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SPACESYNTAX  2004

SPACESYNTAX 2004

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Subject:

Re: Configurational Analysis: application to 'real

From:

Alan Penn <[log in to unmask]>

Reply-To:

[log in to unmask]

Date:

Mon, 26 Jul 2004 22:58:31 +0100

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Tom wrote:

> Hi Alan / Alain

> I don't seem to have been very successful in steering away from
philosophy towards the empiricism of measurement.

> As you guessed, I am not qualified to expound the philosophy of
space, in relativistic,  quantum or any other models.  As Alain said, I
was being rhetorical, bringing in the aether as an absurdity to bounce
us back into "How SS can ACTUALLY help to look at the way a building
is used."

> However, I think you agreed that what you ACTUALLY measure are
relationships between objects or the physical limits of activity
(although I am still a little puzzled by the form of words).  In fact the
Ordinance Survey often measure the 'Spaces between' physical
surfaces for us, in making the maps we work from.

Tom - go back and re-read my description of representation maps. The
relations we ACTUALLY measure are between elements of space, not really
objects (although one can also do that and it has been done). The ordnance
survey don't measure anything in the same way that we do. That is they
survey space and built form and represent it as maps, but they do not then
analyse that map in any specific way to quantify particular properties of
the morphology.

> I am suggesting that drawing the diagram of convex spaces / axial
lines is a process of mapping "spaces for . . ." onto this map of
"spaces between . . .."  It is a microcosm of the social-space mapping
Alan mentioned before, because the axial lines / convex spaces mark
the physical limits of co-presence (where co-presence means that
people at any two locations can see each other and move to meet
each other) ie. they are "spaces for . . ."

Tom, at the risk of getting slightly pedantic, although one interpretation
of the empirical success of convex and axial maps in explaining social
phenomena is to do with visual co-presence, it is not obvious that this is
the reason why the analysis is explanatory. So although I go along with your
point and often use this 'explanation' in describing the methodology to
people to try and help them understand, to be quite honest I think that it
is only part of the story.

> And this is important in finding "How SS can ACTUALLY help to look at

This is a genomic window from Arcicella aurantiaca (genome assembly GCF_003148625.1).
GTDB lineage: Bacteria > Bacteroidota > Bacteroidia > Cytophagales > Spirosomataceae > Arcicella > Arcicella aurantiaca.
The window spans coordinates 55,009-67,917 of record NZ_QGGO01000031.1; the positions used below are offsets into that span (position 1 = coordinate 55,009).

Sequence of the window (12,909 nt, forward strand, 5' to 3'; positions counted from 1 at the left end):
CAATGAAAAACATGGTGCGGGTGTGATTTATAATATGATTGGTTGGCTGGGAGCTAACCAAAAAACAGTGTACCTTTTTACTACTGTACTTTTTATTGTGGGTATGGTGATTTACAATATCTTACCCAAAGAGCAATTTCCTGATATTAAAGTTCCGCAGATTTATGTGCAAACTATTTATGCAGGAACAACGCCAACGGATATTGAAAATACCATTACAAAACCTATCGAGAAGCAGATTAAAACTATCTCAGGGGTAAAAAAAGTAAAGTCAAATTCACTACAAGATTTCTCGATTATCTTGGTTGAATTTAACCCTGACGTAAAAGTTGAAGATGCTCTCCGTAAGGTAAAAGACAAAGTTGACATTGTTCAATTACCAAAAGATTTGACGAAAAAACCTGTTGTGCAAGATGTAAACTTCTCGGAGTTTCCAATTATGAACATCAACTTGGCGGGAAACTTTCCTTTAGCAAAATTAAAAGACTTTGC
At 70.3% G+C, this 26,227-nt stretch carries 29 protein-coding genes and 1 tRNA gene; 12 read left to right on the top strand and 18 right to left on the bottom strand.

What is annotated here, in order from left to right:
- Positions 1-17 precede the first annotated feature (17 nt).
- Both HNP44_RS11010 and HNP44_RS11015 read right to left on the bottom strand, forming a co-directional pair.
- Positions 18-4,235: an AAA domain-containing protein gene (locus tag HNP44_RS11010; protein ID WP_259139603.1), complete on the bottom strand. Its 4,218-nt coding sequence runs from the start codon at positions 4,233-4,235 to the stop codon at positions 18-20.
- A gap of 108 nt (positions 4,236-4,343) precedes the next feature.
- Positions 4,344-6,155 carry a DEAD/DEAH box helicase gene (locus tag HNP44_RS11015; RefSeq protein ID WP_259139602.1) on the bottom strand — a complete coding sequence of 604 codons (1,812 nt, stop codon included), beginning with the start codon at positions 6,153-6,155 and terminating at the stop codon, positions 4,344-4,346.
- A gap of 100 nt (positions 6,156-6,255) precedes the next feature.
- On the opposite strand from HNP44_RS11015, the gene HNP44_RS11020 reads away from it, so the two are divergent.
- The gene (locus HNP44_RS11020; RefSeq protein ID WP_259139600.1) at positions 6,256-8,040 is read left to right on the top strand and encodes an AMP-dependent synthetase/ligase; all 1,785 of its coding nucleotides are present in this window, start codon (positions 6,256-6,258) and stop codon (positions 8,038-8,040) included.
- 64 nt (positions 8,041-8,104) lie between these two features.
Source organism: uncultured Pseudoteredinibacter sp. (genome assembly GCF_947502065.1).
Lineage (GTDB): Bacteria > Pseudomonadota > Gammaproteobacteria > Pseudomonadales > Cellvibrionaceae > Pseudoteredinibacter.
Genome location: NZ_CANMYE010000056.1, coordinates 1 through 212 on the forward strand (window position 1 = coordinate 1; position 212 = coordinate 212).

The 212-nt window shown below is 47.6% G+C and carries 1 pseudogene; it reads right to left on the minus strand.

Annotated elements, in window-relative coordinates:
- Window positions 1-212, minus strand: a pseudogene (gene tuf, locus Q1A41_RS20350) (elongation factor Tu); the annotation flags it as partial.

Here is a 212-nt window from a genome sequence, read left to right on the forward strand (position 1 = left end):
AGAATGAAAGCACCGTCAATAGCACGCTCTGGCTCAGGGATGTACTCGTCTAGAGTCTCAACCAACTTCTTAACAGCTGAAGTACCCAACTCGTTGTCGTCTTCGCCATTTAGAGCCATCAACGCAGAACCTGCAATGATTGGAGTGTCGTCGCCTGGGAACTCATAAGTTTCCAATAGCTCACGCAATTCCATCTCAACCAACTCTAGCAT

the way a building is used."  To mark out systems of co-presence
encourages us to look for causal relations between human interaction
and higher level social phenomena.  Because co-presence includes
co-visibility it raises questions related to human vision, such as the
cognitive complexity of routes.  Because it includes co-accessibility,
we should ask about the physical pre-requisites of human movement,
such as route density.

> The danger I see in describing SS in abstract terms of 'space as
space' is that it becomes detached from this grounding in reality.  It is
no longer obvious that the measurements relate to the affordance of
the sort of activities which we are designing for.  Of course the data
becomes more abstract as you process it with mathematical tools of
topology and graph theory, but this should be processing information
about particular, specified phenomena.

I wonder whether you are actually hoping for a relatively 'mechanistic'
causal explanation. I am suggesting that although that may well be the case,
the evidence so far doesn't let us distinguish between a causal and a more
abstract explanation. To give an example - about 70% of variance in observed
aggregate movement rates in urban space can be 'explained' by software
agents with 'vision' taking their next step at random from their visual
field, and re-evaluating every three steps. These 'agents' have no
psychology and are effectively randomly sampling the spatial environment.
What they suggest is that a good proportion of the observed regularity in
human behaviour may be no more than mathematical necessity - no need to
invoke psychology or cognition at this level.

> Doubtless the axial line gathers up a whole lot of different affordances,
of varying importance in different situations.  But we can't see them, so
we can't relate it to our work.  It looks like a mysterious object which
has been FOUND in the world, instead of an abstract measurement
OF the world.  Perhaps it is time to 'unpack' the axial line and have a
look at the social / spatial ideas inside it, which  can ACTUALLY help
to look at the way a building is used.

Perhaps.

Alan

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